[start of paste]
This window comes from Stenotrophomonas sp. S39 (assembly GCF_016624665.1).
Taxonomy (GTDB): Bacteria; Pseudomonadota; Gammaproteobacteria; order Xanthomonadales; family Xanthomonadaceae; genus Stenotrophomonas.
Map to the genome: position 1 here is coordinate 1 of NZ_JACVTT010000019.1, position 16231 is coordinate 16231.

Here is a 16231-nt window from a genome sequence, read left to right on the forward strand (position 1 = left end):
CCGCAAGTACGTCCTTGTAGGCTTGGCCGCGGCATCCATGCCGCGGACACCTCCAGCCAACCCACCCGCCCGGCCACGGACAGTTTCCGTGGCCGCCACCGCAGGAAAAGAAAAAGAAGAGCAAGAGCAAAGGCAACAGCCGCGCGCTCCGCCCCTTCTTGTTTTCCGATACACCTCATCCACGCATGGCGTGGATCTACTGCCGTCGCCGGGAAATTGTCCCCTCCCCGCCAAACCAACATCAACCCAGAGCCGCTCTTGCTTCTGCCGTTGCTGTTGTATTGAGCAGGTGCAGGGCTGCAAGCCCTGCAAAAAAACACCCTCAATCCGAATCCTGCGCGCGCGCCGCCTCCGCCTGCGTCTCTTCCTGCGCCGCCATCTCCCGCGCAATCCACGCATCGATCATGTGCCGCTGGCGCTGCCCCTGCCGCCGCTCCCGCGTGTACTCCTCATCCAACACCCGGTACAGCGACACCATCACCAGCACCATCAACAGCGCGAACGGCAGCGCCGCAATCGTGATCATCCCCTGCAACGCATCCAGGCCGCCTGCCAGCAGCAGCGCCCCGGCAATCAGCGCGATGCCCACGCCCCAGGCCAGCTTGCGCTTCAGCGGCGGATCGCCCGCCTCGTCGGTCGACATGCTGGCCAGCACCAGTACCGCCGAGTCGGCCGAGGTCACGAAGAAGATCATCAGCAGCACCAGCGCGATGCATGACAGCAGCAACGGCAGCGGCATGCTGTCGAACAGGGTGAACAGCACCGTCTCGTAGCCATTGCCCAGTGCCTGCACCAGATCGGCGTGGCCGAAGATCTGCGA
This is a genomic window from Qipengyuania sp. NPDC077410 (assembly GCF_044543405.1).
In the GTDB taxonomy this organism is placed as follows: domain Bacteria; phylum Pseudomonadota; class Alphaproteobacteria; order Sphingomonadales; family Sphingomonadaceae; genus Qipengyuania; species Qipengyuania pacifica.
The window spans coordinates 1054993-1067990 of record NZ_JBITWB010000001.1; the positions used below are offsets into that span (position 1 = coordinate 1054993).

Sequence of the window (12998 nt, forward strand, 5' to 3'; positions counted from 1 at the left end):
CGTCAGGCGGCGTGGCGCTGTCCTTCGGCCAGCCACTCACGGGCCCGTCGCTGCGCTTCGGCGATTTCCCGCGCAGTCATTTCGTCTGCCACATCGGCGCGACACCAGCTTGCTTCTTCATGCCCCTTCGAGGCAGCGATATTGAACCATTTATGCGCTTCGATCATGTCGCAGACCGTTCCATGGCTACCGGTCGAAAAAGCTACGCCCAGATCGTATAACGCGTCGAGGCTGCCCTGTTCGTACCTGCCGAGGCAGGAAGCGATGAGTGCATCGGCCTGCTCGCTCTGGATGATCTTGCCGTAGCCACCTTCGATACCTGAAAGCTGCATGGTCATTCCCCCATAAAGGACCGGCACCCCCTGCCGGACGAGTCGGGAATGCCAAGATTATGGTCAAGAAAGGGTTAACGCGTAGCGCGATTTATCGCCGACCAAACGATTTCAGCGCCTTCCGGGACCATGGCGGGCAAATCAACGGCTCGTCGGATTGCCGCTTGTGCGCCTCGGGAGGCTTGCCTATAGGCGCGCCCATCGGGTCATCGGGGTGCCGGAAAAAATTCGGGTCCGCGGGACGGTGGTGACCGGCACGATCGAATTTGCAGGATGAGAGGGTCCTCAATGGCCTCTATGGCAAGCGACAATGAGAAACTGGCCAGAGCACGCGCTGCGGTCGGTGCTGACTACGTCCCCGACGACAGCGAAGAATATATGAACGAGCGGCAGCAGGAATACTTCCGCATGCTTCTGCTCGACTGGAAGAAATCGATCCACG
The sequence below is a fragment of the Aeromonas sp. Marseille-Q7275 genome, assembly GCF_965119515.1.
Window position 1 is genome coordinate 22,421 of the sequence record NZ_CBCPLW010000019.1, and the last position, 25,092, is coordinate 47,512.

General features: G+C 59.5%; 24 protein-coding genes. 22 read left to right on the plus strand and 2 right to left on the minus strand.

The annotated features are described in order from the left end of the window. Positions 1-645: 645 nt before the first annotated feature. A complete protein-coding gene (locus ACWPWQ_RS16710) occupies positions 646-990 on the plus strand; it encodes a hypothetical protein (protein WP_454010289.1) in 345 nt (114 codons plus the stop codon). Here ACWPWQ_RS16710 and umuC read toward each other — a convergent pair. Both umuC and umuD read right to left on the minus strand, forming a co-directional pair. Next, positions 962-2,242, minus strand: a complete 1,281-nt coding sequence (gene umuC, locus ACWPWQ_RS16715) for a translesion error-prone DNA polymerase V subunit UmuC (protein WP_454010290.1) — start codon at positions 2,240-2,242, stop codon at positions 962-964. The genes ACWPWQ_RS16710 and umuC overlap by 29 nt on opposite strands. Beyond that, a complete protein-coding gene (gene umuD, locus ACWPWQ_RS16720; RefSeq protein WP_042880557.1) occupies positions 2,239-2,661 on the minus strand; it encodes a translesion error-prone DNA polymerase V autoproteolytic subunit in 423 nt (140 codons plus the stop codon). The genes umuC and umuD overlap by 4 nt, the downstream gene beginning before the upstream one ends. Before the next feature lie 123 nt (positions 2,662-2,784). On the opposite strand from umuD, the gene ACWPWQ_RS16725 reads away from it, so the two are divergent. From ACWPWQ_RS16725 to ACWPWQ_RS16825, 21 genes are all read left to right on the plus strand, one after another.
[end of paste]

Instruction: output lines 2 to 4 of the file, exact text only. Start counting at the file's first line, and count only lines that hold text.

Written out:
Taxonomy (GTDB): Bacteria; Pseudomonadota; Gammaproteobacteria; order Xanthomonadales; family Xanthomonadaceae; genus Stenotrophomonas.
Map to the genome: position 1 here is coordinate 1 of NZ_JACVTT010000019.1, position 16231 is coordinate 16231.

Here is a 16231-nt window from a genome sequence, read left to right on the forward strand (position 1 = left end):